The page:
Hispanic Heritage Travel
History lessons and vacation planning go along as well as cloudy days and beach blankets to some. Yet the combination sounds more appealing when the history approaches a personal level, representing the culture of you and your family, imbedding itself beyond the mind and into the heart. Nowadays, more and more Hispanics are traveling in search of this magical combination.
Hispanic culture has had an enormous impact on the United States, from the Spanish Colonial era up to the mid 20th century with the influx of immigrants from Central America, the Caribbean and Spain. Hispanic cultural sites stretch across the entire southern half of the United States. Including them in your vacation plans can bring the past into the present, adding an authenticity to your travels that will never be forgotten.
To discover your Hispanic heritage, check out these suggestions from ASTA (American Society of Travel Agents). Some of the most travel-wise people in the world, ASTA members know how to connect the historical dots, so that your history tour also feels like a relaxing vacation.
San Antonio Missions
While most Remember the Alamo," others forget that the famous fort originally was built as a Spanish mission known as Mission San Antonio de Valero, one of a chain of missions strung along the San Antonio River. The legendary Alamo is now a state historic site, while the others — Concepcion, San José, San Juan and Espada — constitute San Antonio Missions National Historical Park.
The five missions survive intact, each hauntingly beautiful in their arid surroundings, and the southernmost four incorporate tracts of land along the river connected by the Mission Trail, a 12-mile route along city streets that when complete will link the Alamo in the center with Mission Espada, southernmost of the five churches. Established between 1718 and 1731, these missions are intriguing reminders of one of Spain’s most successful attempts to extend its New World dominion northward from Mexico.
The Days of de Soto
The De Soto National Memorial Park in Bradenton, Fla., will take you back to a sweltering day in May of 1539, when famed Spanish explorer Hernando de Soto and an army of more than 600 soldiers washed ashore near modern-day Tampa Bay. With nine ships, 220 horses, a herd of pigs, a pack of war dogs, thunderous cannons, matchlock muskets, armor, tools and rations on their side, you’d think they would have had no problem executing the order of King Charles V: sail to La Florida and conquer, populate and pacify" the land.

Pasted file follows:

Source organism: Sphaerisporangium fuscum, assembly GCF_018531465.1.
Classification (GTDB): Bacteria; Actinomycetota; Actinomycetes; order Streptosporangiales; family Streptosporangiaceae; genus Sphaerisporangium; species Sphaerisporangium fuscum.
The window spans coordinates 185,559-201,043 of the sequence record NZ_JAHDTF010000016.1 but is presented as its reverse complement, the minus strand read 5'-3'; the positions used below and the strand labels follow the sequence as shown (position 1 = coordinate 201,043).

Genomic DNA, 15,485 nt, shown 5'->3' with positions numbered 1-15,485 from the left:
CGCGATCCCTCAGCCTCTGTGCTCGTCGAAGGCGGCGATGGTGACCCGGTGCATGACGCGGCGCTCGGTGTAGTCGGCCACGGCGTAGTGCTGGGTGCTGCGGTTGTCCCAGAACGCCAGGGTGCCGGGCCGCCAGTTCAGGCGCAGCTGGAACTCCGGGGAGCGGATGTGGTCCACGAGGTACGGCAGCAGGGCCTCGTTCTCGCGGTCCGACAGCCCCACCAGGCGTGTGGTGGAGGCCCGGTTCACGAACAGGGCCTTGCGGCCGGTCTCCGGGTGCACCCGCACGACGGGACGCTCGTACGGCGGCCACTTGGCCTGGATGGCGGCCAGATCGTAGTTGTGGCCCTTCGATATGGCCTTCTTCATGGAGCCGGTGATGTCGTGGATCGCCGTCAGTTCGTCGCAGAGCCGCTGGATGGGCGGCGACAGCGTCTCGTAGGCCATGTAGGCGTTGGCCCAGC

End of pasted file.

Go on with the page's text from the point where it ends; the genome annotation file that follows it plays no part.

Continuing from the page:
The mission failed, but not before de Soto’s expedition changed the face of the American Southeast forever, forcing Spain to reevaluate her role in the New World. The De Soto National Memorial is a testament to this four-year, 4000-mile odyssey, interpreting its significance in American history. Once you try on the armor and walk the paths de Soto walked, you’ll feel like a modern-day conquistador.
St. Augustine –
America’s Oldest City
Settled in 1565 by Pedro Menendez de Aviles and his Spanish fleet, St. Augustine is affectionately known as the Nation's Oldest City," founded 42 years before the English colony at Jamestown, Va., and 55 years before the Pilgrims landed on Plymouth Rock in Massachusetts.
Vestiges of the first Spanish settlement remain today throughout St. Augustine’s town plan which was originally laid out by Gov. Gonzalo Méndez de Canzo in the late 16th century. Still rustically intact, the narrow streets and balconied houses reveal the attractive architecture that can still be seen throughout the United States.
St. Augustine’s Colonial Spanish Quarter is a living history museum. Costumed interpreters relive a time when the city was a remote outpost of the Spanish Empire, illustrating the life of Spanish soldiers and their families in 1740. Blacksmiths, carpenters, leatherworkers, candle makers and other tradesmen go about their business, entertaining and educating all viewers.
Old San Juan: Guarding
The stone walls of the fort at Old San Juan, Puerto Rico, rise imposingly above the blue waters of the Atlantic Ocean, towering over the harbor entrance and casting their silhouette into the colonial city. It’s a sight that repulsed invading ships, protected the Spanish Empire’s stronghold in the Caribbean, and will make an unbelievable picture from your camera.
One of the most beautiful spots in Puerto Rico, the battlements illustrate the unparalleled craftsmanship of Spanish military engineers while evoking 400 years of history in the Americas. The San Juan National Historic Site, as it is now called, represents the past so well that the United Nations has designated it as a World Heritage Site because of its outstanding, universal" cultural value.
Getting There is
Half the Fun
For the historical destinations listed above, a travel agent has historically been the best route to reach them. Not only will travel agents have many other Hispanic heritage destinations for you to try out, but they’ll also sculpt the perfect vacation for you and your family around the sights you want to visit.
Click here to find a travel agent in your area and discover the road to your past.
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